The earliest evidence of human habitation, in Hamble is to be found on Hamble Common, an SSSI
looked after by the excellent Eastleigh Countryside Service. A bank and ditch traverse the site, indicating the prescence
of an Iron Age settlement. Situated at a strategic point along Southampton Water, the common has always had a crucial role
in the defence of the realm. Along a short stretch of beach, can be found, the foundations of, Henry VIII's St Andrews castle,
a Napoleonic gun battery of the 1800's, and a Bofors gun emplacement from World War two.
Hamble-Le-Rice, in common with
other villages along the river, have a history of shipbuilding, oak from the Forest of Bere, which covered a great swathe
of southern Hampshire, was a big factor in the establishment of so many shipyards. Fishing and oyster dredging, were also
major industries locally. The skeletal remains of many crab boats, can be seen at low tide, left to rot, when the crabbing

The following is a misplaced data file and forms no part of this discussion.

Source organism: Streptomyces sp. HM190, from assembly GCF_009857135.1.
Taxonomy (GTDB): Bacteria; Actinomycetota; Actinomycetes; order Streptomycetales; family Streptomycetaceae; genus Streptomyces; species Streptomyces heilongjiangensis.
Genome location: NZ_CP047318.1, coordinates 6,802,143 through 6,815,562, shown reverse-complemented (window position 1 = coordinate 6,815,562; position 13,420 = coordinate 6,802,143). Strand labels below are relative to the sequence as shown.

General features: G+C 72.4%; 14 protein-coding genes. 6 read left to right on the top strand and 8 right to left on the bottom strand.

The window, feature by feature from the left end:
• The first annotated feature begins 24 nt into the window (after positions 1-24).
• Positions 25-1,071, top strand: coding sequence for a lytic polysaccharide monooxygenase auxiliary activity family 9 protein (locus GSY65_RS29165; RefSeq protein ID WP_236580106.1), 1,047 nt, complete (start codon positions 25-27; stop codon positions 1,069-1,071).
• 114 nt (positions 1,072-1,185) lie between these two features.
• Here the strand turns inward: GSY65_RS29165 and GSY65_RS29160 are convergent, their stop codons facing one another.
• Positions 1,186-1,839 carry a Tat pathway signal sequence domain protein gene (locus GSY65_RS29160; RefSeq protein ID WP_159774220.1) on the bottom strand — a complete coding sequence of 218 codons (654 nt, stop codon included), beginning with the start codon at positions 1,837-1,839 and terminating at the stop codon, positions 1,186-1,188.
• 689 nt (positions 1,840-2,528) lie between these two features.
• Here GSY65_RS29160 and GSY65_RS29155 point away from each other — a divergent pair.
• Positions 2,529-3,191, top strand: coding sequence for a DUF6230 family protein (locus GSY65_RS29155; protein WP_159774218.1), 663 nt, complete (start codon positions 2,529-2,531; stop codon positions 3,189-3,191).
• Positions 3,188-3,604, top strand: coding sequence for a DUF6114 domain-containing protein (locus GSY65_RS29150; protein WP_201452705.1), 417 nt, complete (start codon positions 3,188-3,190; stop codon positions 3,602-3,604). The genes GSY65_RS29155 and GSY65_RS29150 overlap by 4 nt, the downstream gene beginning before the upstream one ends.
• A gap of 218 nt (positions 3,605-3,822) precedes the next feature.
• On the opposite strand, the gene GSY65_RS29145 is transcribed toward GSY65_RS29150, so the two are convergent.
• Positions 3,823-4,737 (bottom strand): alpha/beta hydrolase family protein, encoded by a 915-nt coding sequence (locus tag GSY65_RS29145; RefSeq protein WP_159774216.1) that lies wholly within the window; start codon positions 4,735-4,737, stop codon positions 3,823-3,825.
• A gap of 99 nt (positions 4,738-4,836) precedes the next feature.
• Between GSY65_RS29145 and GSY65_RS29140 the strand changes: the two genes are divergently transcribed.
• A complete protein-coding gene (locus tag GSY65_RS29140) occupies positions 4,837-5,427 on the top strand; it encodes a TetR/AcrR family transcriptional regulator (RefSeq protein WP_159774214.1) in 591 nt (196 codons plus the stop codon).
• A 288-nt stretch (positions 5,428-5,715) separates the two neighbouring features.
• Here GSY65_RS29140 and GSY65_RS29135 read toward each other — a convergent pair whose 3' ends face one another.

industry failed. Aircraft have been made in Hamble, almost since their inception. Aerostructures, previously, Bae, Follands,
AV Roe and Fairey, once had the largest opening door in the world, which allowed the giant seaplanes, to emerge onto the company's
private slipway, and onto Southampton Water. These days the factory makes parts for many major aircraft builders, such as
Boeing and Bae. The worlds airline pilots were also once trained on the airfield, now disused.
BP Oil have a small terminal,
taking oil from tankers, Fawley and the Wytch Farm oil field in Dorset, via pipeline. Above all these days Hamble is a great
place for a stroll, a pint, or a cream tea.